Scope and arrangement
The records of the Schomburg Center document the activities of the six individuals who managed the library, dating to its establishment by Ernestine Rose. The records are divided into the following series: General Correspondence, Reference Correspondence, Memoranda, Subject Files and Visitors' Registers. The majority of the material consists of subject files containing a considerable amount of correspondence.
The files have been divided into two periods. The first period, 1921-1948, begins with the administration of Ernestine Rose, who was the head librarian of the 135th Street Branch Library and is credited with establishing the collection, and also covers the leadership of Catherine Latimer, Arthur A. Schomburg, Lawrence D. Reddick and Dorothy Williams.
The second period, 1949-1979, covers the curatorship of Jean Blackwell Hutson and the acting curatorship of Wendell Wray (July 1964-September 1965). Wray served in this capacity while Jean Hutson was in Legon, Ghana working as the Assistant Librarian in charge of Africana at the Balme Library, at the invitation of President Kwame Nkrumah. These files are further subdivided into ten year spans: 1949-1959, 1960-1969 and 1970-1979.
Correspondence is separated into two subseries; General Correspondence, 1924-1979, and Reference Correspondence, 1933-1979. Both subseries consist of incoming and outgoing letters in which the letter sent to the curator precedes the response. The letters are arranged alphabetically by the correspondent's last name and chronologically within each name. In cases where the organization is more prominent than the individual correspondent, the letters are filed under the organization's name.
General Correspondence consists largely of letters of appreciation, invitations, donations and proposals. The Reference Correspondence is primarily letters requesting information about black history and culture and the resources of the Center. There are also several requests for the loan of art work or exhibition materials. The correspondence reflects both the uniqueness and the richness of the source material contained in the Schomburg Center..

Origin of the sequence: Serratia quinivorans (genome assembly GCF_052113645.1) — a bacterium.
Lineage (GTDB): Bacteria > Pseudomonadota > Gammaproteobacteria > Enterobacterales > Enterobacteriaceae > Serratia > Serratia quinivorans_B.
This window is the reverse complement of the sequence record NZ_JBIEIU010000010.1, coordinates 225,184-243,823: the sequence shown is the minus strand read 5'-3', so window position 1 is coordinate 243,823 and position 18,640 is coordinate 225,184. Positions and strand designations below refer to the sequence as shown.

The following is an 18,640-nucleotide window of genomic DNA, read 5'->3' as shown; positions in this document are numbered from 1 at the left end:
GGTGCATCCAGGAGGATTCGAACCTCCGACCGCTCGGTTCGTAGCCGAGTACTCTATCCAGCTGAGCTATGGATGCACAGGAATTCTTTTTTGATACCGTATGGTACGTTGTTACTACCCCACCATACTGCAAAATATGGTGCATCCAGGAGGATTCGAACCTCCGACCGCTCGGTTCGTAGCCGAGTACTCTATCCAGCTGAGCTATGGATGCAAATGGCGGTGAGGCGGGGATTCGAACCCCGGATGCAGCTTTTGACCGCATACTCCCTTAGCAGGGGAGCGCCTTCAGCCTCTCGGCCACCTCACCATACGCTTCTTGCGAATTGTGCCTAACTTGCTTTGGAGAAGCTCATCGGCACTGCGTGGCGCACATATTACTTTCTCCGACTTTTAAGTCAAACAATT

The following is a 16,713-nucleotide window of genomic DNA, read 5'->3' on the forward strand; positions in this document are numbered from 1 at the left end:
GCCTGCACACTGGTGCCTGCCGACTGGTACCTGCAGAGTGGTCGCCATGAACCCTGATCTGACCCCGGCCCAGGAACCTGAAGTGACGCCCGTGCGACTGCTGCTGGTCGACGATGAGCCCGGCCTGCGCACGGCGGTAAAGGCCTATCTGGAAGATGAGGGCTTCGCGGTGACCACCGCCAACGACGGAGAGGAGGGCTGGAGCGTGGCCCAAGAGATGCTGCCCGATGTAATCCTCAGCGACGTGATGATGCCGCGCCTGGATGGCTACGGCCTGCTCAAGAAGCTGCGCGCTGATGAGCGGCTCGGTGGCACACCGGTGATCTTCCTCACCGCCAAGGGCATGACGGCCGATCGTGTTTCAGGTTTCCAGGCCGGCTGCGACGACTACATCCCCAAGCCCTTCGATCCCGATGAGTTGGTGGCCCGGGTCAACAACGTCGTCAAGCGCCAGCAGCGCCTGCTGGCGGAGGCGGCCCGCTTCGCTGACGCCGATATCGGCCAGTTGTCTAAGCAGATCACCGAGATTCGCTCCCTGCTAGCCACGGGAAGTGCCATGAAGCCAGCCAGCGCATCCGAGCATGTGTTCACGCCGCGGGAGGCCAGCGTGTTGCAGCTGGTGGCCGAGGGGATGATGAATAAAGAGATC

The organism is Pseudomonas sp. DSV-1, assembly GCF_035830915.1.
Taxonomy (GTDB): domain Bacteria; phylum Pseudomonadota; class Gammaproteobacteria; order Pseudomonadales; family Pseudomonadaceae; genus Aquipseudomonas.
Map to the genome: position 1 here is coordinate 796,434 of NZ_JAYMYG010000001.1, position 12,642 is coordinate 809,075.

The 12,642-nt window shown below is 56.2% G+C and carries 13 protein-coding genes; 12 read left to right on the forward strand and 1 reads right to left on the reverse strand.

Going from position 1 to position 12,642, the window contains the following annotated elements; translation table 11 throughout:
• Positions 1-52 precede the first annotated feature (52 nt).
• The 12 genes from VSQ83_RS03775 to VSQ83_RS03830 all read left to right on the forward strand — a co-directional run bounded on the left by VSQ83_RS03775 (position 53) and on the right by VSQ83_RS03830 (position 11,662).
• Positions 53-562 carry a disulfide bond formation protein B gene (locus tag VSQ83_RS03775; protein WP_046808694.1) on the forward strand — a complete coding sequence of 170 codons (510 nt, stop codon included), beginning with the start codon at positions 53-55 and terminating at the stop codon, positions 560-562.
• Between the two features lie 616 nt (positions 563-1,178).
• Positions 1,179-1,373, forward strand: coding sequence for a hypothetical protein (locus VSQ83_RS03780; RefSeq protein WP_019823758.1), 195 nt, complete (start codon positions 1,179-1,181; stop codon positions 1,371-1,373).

The Memoranda, 1947-1978, are arranged in chronological order with the earliest date first. The memos are to and from such New York Public Library departments as the Business Manager's office, the Personnel Officer, Adult Services Office, Accounting Office, Photographic Services, Manhattan Borough Office, Office of the Branch Libraries and The Research Libraries Administrative Office. The memos address themselves to the internal problems particular to the Schomburg, such as the acquisition of material, staff meetings, building maintenance and security.
The Subject Files, 1921-1979, are arranged in alphabetical order by title. These reference files vary greatly, from Articles and Reports by the curator to Statistical Reports and Exhibition files. Some noteworthy files include those for Art, the Ira Aldridge Society, W. E. B. Du Bois Presentation, Martin Luther King, Jr. Center, National Urban League, North Manhattan Project and several folders of financial records.
Of particular note is the file on Harlem on my Mind, which deals with the controversial exhibition presented at the Metropolitan Museum of Art (1969) that showed the life and achievements of the black residents of Harlem through photographs. The Harlem on my Mind files contain correspondence, memos, research material and press releases. A considerable amount of the correspondence is between Allon Schoener, the visual arts director of the exhibit, and Thomas Hoving, the director of the Metropolitan Museum of Art. The complete list of subject file folders is enumerated in the Container List.
The Visitor's Register, 1952-1979, is a daily statistical record of all visitors to the Schomburg Center. It records the name, address, date and particular affiliation of the visitor such as school or business firm.
A selected list of correspondents is available.
The Schomburg Center for Research in Black Culture records are arranged in four series: